We can't help but notice two interesting pieces online today that underscore how dismally Hollywood has (mis)managed its presence on the Web.
The first, of course, is a piece in "The New York Times" about Google CEO Eric Schmidt's recent snuggle-fest with Apple's Steve Jobs, and Schmidt's resultant seat on Apple's board - and why it should freak Hollywood out.
Writes the NYT's John Markoff ,
"Mr. Schmidt's appointment set off chatter about linking the Google search engine to iTunes, Apple's online music service - reinforcing Apple's pre-eminence in a category where Microsoft is seeking a grip. That would also have broader implications for the entertainment industry, an industry repeatedly put on the defensive by both Apple and Google. 'The studios, and for that matter, all the copyright owners, don't want to see only one place become their sole retail outlet - whether it is Google or Apple or Sony ,' said William Randolph Hearst III, a veteran Silicon Valley executive and investor."
Of course, there are two areas on the Web in which piles of cash can be readily made: Search, and sales. Hollywood has managed to do poorly in both.
Just take a look at the studios rather pathetic efforts in sales: A bitter feud between the new Blu-ray and HD-DVD formats has consumers justifiably jittery about whether they're buying the 2006 version of the Betamax.
And online, the studios super-lame Movielink.com - meant to be the iTunes of downloadable movies - doesn't even support Mac. Splendid, fellas. What a great way to connect with the kids.
Which brings us to the second area, and the second piece: Search.
In today's edition of "The Wall Street Journal," the Heard on the Street column takes a look at ex-Vivendi / Universal bigshot Barry Diller's recent epiphany: Without a major online search portal, you're doomed to be a laggard online.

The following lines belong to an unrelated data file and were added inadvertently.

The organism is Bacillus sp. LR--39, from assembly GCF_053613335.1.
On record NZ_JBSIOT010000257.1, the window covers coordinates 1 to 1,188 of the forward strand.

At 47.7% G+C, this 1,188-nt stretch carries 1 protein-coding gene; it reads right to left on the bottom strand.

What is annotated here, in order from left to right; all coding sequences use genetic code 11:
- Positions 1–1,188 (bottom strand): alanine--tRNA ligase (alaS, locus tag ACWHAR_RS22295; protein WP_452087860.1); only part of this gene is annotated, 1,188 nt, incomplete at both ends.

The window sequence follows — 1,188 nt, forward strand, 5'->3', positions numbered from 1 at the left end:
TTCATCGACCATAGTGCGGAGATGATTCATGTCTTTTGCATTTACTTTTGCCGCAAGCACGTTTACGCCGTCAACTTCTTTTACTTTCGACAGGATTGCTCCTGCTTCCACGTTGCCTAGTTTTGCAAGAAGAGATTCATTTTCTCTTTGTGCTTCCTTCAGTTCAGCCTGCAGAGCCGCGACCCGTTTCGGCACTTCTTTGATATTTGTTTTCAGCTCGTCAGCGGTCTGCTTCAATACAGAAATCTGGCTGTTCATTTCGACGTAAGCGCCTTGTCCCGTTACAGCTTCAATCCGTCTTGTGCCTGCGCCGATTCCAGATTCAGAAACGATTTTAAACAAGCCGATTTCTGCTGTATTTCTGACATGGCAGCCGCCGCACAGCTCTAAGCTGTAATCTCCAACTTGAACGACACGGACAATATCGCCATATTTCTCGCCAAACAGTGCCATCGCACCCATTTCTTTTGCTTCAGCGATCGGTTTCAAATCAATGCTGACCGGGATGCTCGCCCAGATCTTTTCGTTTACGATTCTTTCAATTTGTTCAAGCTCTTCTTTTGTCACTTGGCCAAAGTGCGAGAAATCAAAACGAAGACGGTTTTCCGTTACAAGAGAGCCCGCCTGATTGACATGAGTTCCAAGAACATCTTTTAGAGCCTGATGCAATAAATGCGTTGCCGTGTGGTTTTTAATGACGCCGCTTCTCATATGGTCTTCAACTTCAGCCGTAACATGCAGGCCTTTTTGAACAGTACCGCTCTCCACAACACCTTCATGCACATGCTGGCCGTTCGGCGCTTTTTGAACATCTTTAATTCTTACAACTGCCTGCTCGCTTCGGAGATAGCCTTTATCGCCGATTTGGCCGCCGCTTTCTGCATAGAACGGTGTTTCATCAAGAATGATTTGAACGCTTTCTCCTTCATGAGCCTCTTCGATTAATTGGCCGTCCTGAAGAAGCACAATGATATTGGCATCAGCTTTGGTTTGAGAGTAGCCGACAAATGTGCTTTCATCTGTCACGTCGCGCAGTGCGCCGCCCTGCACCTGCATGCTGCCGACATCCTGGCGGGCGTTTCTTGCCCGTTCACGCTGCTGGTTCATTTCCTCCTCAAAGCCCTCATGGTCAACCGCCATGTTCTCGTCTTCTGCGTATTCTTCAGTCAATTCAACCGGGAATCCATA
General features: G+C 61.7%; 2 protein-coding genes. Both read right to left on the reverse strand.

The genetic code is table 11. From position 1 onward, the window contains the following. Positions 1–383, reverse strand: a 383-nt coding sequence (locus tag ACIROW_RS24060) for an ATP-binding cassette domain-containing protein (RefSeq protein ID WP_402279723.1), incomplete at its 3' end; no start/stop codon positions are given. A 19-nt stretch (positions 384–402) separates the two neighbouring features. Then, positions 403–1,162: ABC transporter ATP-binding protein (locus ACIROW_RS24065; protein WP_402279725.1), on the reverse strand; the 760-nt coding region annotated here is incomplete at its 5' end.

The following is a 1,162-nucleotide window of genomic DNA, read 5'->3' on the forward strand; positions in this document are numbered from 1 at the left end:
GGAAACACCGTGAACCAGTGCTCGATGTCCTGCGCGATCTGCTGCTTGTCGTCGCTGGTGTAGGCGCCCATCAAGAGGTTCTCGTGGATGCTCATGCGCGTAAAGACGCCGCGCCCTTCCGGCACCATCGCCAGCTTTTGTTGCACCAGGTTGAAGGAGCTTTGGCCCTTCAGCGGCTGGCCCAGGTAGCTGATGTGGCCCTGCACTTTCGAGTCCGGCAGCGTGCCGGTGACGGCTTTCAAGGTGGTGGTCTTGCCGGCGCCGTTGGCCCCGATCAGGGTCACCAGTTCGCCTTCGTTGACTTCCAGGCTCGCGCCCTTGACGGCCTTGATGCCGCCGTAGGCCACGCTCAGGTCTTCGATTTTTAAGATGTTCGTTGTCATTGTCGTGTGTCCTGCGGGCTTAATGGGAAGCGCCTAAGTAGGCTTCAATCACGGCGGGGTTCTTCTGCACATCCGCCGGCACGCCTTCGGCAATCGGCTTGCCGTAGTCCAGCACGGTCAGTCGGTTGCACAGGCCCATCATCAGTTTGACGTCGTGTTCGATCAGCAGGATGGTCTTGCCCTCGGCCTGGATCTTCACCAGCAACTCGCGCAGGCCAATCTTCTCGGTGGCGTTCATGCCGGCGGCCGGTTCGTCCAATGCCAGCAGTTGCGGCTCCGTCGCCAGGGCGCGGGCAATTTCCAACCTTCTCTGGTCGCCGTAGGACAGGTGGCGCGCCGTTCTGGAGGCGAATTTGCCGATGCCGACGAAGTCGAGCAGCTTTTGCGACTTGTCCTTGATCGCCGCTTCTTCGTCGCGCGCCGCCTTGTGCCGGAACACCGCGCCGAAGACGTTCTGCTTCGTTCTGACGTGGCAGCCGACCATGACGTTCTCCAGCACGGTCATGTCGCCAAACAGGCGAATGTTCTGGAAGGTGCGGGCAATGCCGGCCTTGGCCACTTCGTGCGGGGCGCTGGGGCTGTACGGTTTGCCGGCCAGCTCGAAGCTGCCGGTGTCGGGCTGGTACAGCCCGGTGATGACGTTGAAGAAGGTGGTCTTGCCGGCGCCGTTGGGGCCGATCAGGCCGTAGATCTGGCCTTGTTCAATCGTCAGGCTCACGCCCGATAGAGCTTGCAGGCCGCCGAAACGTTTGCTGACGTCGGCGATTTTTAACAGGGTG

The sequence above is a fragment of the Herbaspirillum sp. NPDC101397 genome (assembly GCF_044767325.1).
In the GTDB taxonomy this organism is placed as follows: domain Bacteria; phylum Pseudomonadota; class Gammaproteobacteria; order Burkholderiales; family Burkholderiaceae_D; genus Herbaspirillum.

"To be sure, at this point [Diller's InterActiveCorp] can only dream of duplicating the success of [Google and Yahoo!]. Ask .com is fifth in Internet searches with a 5.4% market share, compared with 43.7% for Google and 28.8% for Yahoo, according to comScore Networks Inc.
Which brings us back full circle to why Hollywood is so nervous about the current Apple-Google chumminess: A shocking 44% of all internet searches are done with Google. Nearly 80% of all online music is sold via Apple's iTunes.
As iTunes delves more and more into video iTunes sales, and Google gets even friendlier with Apple, none of this looks particularly good news for the Hollywood congloms.
Meanwhile, while Hollywood sits around wondering 'Where did we go wrong?,' the Web itself is figuring out how to spread video everywhere, for free: News broke yesterday on Wired.com's Cult of Mac blog that a new bit of software called "TubeSock" has been invented to allow the transfer of video from YouTube directly to Apple's video iPods - to the horror of TV network and studio suits everywhere, no doubt.
As Wired's bloggers Leander Kahney and Pete Mortensen put it, "YouTube has dodged much of the wrath of the media conglomerates up to this point, in large part because of the strong measures it has instituted to prevent and remove copyrighted content. Add in a flash video format with no simple way to download the content locally, it's been a media darling."
Well, that dam just broke.
So: Have a nice, restful Labor Day, Hollywood - you've clearly got a lot of work to do come fall.